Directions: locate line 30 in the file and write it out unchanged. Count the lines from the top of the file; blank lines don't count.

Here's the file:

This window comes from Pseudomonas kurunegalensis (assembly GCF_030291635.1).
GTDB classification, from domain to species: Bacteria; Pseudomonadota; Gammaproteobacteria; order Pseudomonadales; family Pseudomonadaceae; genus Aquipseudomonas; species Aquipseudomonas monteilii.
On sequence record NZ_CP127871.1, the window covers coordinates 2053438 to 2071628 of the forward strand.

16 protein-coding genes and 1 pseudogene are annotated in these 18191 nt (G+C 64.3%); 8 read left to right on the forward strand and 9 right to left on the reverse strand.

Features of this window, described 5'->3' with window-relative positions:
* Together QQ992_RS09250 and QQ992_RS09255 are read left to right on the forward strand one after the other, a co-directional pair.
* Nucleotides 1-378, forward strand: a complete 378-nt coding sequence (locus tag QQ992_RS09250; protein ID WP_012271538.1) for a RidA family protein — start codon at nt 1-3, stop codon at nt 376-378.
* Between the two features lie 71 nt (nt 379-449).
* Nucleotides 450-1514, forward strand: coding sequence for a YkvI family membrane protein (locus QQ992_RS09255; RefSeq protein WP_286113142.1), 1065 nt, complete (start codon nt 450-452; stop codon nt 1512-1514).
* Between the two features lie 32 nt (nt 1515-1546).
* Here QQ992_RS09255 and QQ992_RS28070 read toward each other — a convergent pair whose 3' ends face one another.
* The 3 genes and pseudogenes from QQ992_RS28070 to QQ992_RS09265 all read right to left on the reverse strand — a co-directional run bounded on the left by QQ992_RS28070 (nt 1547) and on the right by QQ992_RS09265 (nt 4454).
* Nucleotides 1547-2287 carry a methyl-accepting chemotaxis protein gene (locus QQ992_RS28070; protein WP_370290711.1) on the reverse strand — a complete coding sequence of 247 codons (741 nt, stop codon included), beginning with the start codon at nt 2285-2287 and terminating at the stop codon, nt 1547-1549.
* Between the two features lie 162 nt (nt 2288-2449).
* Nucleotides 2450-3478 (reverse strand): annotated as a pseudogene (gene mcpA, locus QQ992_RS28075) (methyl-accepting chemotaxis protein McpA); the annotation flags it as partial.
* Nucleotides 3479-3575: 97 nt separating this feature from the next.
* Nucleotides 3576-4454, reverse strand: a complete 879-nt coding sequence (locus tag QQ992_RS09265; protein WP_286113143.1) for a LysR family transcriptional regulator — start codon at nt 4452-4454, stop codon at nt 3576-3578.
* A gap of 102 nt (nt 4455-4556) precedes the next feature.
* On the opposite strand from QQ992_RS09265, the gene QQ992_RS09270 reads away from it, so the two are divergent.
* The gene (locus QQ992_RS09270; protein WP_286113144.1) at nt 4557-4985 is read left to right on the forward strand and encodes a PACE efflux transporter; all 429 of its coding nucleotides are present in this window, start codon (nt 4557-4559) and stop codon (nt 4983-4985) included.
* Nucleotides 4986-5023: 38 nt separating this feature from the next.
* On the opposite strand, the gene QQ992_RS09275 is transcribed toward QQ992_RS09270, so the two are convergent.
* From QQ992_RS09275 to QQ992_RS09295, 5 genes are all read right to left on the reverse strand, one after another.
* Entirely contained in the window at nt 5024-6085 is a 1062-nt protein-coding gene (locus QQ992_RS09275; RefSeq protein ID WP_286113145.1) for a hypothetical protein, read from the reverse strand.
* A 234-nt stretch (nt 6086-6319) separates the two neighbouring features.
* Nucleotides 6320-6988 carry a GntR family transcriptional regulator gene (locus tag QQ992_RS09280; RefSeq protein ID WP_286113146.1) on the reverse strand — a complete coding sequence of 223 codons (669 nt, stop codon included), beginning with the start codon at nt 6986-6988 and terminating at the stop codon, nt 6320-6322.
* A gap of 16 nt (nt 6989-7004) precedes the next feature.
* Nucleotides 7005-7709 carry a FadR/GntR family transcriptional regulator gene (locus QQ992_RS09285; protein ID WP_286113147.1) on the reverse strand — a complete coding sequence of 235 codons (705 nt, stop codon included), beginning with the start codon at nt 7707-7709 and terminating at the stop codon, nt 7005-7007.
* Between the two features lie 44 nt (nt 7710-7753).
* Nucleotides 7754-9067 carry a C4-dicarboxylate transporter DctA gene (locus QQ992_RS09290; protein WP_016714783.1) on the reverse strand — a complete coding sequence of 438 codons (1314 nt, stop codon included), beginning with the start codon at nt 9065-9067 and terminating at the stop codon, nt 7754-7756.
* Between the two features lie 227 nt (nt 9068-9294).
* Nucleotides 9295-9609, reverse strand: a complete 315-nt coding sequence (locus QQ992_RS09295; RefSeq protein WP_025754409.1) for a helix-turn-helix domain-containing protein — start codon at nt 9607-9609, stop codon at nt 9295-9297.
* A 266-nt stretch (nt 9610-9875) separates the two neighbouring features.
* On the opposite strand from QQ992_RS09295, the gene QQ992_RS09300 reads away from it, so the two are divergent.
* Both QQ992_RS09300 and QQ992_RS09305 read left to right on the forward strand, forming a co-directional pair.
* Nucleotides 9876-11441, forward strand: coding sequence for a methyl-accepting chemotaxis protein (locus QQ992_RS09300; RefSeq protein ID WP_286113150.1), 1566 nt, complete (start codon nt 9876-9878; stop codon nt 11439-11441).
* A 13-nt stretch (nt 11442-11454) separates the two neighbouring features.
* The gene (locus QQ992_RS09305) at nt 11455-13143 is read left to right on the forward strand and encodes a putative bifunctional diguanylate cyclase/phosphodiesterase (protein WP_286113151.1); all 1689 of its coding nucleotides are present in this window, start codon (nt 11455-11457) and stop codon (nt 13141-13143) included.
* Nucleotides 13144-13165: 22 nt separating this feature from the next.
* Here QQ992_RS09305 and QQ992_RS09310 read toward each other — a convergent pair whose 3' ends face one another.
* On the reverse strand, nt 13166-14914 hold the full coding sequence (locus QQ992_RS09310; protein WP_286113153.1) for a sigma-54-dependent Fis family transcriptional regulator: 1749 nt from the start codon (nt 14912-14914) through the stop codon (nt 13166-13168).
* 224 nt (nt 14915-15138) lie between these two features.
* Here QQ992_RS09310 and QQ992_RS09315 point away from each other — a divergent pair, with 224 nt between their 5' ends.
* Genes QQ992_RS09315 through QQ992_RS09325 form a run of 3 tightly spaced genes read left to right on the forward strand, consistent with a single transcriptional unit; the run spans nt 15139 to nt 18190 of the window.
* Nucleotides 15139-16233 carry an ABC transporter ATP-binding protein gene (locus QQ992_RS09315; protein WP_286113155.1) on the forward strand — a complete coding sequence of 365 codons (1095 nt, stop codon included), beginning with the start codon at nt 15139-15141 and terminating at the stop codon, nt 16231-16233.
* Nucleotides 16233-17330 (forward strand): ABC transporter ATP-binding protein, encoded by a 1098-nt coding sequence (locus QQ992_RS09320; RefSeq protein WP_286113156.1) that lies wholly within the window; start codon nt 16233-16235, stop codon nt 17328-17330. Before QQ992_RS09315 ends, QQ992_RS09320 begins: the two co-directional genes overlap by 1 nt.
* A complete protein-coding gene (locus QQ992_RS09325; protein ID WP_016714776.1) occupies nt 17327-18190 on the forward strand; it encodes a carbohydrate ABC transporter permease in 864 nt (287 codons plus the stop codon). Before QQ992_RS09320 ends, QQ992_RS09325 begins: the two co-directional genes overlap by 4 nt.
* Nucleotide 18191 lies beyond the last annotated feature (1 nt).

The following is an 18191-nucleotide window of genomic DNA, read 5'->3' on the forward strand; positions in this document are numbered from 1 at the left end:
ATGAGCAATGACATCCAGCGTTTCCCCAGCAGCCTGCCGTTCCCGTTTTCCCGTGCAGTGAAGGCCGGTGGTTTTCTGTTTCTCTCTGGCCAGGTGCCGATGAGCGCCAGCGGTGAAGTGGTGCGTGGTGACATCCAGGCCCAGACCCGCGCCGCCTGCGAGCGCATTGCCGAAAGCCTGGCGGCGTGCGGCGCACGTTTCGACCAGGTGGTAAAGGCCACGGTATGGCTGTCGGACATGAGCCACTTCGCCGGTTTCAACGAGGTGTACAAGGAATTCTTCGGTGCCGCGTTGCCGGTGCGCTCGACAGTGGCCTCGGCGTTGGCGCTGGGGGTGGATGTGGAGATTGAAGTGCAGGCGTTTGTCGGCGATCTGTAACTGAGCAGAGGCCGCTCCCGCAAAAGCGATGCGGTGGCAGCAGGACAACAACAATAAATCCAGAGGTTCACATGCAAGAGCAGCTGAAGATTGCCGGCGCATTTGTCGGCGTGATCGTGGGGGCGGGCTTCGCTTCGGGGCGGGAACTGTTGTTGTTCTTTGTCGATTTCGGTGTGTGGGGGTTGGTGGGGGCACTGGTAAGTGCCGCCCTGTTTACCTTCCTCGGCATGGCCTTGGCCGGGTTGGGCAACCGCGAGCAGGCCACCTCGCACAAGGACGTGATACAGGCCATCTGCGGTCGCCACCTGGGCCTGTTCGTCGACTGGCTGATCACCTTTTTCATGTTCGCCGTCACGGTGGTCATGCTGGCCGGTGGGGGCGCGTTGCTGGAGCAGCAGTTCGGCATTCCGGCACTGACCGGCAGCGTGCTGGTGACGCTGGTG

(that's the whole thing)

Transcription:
* Nucleotides 7754-9067 carry a C4-dicarboxylate transporter DctA gene (locus QQ992_RS09290; protein WP_016714783.1) on the reverse strand — a complete coding sequence of 438 codons (1314 nt, stop codon included), beginning with the start codon at nt 9065-9067 and terminating at the stop codon, nt 7754-7756.